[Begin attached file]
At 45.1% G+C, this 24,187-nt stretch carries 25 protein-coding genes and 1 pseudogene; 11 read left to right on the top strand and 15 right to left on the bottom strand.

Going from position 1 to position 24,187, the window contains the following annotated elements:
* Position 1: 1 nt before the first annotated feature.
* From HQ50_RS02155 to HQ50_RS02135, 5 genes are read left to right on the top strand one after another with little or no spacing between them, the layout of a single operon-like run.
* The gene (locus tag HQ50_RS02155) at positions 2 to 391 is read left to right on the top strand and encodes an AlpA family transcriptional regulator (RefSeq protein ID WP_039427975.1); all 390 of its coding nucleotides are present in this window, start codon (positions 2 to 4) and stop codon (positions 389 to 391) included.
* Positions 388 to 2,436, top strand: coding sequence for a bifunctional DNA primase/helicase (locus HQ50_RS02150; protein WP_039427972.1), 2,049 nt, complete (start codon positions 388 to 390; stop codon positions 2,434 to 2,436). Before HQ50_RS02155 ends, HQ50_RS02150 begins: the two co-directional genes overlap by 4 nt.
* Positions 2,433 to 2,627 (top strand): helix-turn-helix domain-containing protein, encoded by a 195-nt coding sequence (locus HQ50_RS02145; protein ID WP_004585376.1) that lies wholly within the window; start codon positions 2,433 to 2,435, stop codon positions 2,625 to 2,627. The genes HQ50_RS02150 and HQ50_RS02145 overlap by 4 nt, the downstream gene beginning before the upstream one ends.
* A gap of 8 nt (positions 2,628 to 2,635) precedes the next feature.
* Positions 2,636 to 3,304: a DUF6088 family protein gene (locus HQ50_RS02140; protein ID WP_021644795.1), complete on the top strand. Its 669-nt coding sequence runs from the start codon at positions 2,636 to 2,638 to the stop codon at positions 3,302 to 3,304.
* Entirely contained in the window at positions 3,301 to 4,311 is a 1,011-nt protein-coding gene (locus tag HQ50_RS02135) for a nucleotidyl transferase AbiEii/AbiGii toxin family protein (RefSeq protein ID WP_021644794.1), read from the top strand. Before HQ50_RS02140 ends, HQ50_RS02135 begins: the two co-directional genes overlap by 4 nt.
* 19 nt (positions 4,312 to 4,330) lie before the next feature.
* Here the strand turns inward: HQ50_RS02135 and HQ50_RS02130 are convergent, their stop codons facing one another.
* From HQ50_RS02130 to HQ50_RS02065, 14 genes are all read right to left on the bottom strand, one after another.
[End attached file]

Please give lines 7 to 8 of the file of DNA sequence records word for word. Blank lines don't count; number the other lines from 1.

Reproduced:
* Positions 2,433 to 2,627 (top strand): helix-turn-helix domain-containing protein, encoded by a 195-nt coding sequence (locus HQ50_RS02145; protein ID WP_004585376.1) that lies wholly within the window; start codon positions 2,433 to 2,435, stop codon positions 2,625 to 2,627. The genes HQ50_RS02150 and HQ50_RS02145 overlap by 4 nt, the downstream gene beginning before the upstream one ends.
* A gap of 8 nt (positions 2,628 to 2,635) precedes the next feature.